Abstract Title:

Effect of thiazolidinediones on bile acid transport in rat liver.

Abstract Source:

Life Sci. 2007 Jan 30;80(8):732-40. Epub 2006 Nov 10. PMID: 17126857

Abstract Author(s):

Kris L Snow, Richard H Moseley

Article Affiliation:

Division of Gastroenterology, Department of Internal Medicine, University of Michigan School of Medicine, Ann Arbor, MI 48105, USA.


The thiazolidinedione derivatives, troglitazone, rosiglitazone, and pioglitazone, are novel insulin-sensitizing drugs that are useful in the treatment of type 2 diabetes. However, hepatotoxicity associated with troglitazone led to its withdrawal from the market in March 2000. In view of case reports of hepatotoxicity from rosiglitazone and pioglitazone, it is unclear whether thiazolidinediones as a class are associated with hepatotoxicity. Although the mechanism of troglitazone-associated hepatotoxicity has not been elucidated, troglitazone and its major metabolite, troglitazone sulfate, competitively inhibit adenosine triphosphate (ATP)-dependent taurocholate transport in isolated rat canalicular liver plasma membrane vesicles mediated by the canalicular bile salt export pump (Bsep). These results suggest that cholestasis may be a factor in troglitazone-associated hepatotoxicity. To determine whether this effect is 1) limited to canalicular bile acid transport and 2) is specific to troglitazone, the effect of troglitazone, rosiglitazone, and ciglitazone on bile acid transport was examined in rat basolateral (blLPM) and canalicular (cLPM) liver plasma membrane vesicles. In cLPM vesicles, troglitazone, rosiglitazone, and ciglitazone (100 microM) all significantly inhibited ATP-dependent taurocholate transport. In blLPM vesicles, these three thiazolidinediones also significantly inhibited Na(+)-dependent taurocholate transport. Inhibition of bile acid transport was concentration dependent and competitive in both cLPM and blLPM vesicles. In conclusion, these findings are consistent with a class effect by thiazolidinediones on hepatic bile acid transport. If hepatotoxicity is associated with this effect, then hepatotoxicity is not limited to troglitazone. Alternatively, if hepatotoxicity is limited to troglitazone, other mechanisms are responsible for its reported hepatotoxicity.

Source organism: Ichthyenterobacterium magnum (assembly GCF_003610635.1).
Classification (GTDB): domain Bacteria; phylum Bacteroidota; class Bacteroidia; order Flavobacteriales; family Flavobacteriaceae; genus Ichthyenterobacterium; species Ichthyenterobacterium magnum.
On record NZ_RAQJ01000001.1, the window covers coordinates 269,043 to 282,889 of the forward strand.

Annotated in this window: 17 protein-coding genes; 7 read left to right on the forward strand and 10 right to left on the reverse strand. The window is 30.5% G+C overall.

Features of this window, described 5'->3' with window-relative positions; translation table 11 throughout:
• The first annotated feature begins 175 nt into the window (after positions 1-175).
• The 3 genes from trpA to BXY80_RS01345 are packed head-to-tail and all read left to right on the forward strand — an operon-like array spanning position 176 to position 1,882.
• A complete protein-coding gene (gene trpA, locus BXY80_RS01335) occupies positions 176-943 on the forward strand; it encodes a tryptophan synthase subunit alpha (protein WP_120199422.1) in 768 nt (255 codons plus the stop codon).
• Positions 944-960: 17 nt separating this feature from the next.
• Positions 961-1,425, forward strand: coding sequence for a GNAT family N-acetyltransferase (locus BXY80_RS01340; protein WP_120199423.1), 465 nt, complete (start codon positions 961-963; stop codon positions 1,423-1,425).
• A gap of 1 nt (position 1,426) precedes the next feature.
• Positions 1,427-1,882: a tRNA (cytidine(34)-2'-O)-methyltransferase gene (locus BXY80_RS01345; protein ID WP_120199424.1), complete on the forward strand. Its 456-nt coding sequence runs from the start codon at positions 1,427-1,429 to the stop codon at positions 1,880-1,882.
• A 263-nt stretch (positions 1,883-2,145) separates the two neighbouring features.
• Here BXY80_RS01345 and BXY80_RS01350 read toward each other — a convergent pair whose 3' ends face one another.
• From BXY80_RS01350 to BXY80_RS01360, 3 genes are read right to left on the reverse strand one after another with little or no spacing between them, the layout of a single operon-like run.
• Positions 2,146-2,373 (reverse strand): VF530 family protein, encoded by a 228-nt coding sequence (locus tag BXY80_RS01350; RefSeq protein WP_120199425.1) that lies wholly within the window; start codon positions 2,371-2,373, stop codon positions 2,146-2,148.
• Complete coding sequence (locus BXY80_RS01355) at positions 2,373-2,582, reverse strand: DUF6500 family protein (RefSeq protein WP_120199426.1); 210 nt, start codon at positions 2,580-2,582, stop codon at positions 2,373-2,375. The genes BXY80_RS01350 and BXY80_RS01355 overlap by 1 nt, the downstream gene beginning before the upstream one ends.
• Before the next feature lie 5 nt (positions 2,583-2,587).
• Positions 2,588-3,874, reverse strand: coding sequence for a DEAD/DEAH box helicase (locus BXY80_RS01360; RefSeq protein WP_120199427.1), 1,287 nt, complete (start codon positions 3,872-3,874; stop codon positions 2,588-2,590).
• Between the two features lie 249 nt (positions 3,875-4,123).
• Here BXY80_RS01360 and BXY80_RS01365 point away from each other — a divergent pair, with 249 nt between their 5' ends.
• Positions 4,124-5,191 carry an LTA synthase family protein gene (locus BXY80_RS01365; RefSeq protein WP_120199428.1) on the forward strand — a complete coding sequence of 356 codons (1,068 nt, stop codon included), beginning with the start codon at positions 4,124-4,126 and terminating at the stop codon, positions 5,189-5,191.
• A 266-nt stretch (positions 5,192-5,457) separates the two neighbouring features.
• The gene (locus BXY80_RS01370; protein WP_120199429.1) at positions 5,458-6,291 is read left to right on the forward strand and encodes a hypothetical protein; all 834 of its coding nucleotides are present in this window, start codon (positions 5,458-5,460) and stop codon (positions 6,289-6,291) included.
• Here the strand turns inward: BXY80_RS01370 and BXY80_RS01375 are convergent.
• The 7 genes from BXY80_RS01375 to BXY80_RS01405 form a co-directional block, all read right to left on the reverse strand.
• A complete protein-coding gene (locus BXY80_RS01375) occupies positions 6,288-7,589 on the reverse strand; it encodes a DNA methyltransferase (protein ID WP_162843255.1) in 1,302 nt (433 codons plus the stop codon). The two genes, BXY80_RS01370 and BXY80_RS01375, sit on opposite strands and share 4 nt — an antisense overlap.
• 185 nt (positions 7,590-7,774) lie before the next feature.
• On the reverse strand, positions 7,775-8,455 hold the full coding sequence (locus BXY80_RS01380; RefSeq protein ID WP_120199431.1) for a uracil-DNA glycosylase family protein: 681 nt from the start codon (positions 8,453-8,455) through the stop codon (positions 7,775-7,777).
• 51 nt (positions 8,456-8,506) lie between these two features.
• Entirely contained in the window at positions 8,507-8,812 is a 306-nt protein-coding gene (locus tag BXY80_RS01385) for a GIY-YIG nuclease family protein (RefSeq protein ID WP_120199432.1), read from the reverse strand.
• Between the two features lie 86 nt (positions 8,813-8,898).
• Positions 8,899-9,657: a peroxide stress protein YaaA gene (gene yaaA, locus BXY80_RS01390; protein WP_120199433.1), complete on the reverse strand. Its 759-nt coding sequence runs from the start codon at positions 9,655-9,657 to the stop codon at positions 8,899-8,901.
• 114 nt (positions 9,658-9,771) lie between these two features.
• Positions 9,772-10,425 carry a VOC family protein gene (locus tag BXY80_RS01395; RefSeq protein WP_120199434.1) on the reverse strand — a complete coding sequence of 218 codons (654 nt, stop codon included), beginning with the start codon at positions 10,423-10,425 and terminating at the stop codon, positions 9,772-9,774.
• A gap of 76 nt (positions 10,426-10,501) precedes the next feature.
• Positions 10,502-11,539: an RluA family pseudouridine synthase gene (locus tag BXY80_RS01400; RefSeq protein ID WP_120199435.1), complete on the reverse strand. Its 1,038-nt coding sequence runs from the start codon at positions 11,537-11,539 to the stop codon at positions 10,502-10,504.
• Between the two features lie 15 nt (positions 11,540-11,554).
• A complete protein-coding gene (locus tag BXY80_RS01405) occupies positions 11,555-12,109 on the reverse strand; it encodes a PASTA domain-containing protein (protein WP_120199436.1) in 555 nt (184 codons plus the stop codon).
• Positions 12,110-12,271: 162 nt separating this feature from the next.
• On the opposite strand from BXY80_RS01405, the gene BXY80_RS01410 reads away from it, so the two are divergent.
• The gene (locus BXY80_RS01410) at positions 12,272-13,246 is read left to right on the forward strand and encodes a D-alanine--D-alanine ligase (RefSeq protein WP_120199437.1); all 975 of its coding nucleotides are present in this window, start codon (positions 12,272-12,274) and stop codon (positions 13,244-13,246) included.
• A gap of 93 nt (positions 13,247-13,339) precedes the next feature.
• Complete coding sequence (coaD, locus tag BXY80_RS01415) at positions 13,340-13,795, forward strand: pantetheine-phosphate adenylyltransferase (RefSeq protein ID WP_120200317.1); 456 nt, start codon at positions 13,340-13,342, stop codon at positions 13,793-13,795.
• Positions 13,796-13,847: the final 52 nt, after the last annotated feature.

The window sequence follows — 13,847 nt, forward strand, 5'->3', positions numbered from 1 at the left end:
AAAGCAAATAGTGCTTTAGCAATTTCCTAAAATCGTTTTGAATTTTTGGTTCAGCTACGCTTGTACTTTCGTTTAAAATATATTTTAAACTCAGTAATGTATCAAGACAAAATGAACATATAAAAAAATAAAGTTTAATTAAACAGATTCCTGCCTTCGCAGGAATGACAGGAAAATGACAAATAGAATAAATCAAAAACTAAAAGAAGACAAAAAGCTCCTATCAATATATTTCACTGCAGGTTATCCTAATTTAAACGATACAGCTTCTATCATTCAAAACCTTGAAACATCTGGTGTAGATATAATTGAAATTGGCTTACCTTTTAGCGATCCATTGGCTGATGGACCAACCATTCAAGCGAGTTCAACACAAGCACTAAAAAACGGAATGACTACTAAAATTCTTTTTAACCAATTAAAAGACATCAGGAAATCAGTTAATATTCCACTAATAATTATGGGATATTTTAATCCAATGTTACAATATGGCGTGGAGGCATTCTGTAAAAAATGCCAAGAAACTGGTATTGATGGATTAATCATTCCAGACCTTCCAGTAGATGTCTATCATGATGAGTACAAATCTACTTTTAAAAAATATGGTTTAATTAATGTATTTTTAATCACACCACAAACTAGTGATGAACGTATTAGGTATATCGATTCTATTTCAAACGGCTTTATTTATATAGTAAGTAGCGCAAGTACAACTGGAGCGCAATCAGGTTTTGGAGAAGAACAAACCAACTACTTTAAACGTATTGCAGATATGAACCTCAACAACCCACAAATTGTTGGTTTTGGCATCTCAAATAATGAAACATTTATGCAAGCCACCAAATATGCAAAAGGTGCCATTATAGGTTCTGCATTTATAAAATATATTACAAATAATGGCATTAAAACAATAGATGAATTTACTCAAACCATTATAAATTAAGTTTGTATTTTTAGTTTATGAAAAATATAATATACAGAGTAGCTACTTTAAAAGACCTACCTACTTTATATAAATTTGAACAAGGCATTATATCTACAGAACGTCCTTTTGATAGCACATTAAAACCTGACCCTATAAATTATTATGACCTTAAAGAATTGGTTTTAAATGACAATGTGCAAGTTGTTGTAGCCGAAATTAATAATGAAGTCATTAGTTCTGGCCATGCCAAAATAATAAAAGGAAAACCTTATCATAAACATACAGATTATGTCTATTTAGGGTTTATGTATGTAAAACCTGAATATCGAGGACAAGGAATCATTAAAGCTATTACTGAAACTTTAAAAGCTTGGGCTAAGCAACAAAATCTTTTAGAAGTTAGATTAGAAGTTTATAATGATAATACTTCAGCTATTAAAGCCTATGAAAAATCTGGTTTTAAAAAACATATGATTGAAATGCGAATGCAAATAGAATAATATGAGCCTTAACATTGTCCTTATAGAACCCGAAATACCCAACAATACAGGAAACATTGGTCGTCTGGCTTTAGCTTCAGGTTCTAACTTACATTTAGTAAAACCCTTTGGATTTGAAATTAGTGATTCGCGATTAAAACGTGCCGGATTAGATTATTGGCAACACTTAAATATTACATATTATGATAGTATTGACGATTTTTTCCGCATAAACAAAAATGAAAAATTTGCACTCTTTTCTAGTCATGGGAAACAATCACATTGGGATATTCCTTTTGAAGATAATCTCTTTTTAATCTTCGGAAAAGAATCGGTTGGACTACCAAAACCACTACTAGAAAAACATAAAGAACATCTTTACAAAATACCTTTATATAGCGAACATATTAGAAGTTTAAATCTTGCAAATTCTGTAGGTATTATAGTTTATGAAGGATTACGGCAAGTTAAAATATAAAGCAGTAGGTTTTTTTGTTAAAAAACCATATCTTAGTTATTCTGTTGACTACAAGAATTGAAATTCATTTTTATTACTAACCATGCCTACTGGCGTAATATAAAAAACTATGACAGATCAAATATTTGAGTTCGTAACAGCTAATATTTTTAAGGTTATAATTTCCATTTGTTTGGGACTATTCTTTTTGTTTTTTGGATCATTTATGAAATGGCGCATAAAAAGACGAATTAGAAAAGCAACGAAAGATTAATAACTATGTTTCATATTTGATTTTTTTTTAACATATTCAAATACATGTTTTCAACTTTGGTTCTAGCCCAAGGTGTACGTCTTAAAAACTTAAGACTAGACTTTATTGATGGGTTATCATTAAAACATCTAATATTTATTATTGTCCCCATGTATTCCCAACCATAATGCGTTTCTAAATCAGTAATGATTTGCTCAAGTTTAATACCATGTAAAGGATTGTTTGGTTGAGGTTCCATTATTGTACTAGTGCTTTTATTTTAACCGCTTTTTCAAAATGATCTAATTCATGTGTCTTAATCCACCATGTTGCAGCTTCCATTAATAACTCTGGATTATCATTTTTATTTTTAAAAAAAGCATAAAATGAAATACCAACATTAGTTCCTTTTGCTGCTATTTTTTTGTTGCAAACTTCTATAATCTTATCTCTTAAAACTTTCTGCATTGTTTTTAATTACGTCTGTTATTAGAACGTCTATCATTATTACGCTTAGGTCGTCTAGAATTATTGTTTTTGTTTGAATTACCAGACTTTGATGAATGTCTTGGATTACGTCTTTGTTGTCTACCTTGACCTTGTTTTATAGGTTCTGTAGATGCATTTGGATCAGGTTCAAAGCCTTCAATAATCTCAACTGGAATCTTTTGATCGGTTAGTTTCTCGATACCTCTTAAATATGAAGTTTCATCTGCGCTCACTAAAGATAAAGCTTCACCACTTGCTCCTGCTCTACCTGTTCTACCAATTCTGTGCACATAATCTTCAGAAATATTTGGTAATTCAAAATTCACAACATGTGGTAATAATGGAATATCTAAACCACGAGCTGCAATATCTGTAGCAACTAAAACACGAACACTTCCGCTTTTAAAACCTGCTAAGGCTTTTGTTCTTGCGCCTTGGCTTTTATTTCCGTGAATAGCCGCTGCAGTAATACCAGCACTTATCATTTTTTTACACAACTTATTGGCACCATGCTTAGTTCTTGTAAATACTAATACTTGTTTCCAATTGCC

Study Type : Animal Study

Print Options

Key Research Topics

Sayer Ji
Founder of GreenMedInfo.com

Subscribe to our informative Newsletter & get Nature's Evidence-Based Pharmacy

Our newsletter serves 500,000 with essential news, research & healthy tips, daily.

Download Now

500+ pages of Natural Medicine Alternatives and Information.

This website is for information purposes only. By providing the information contained herein we are not diagnosing, treating, curing, mitigating, or preventing any type of disease or medical condition. Before beginning any type of natural, integrative or conventional treatment regimen, it is advisable to seek the advice of a licensed healthcare professional.

© Copyright 2008-2020 GreenMedInfo.com, Journal Articles copyright of original owners, MeSH copyright NLM.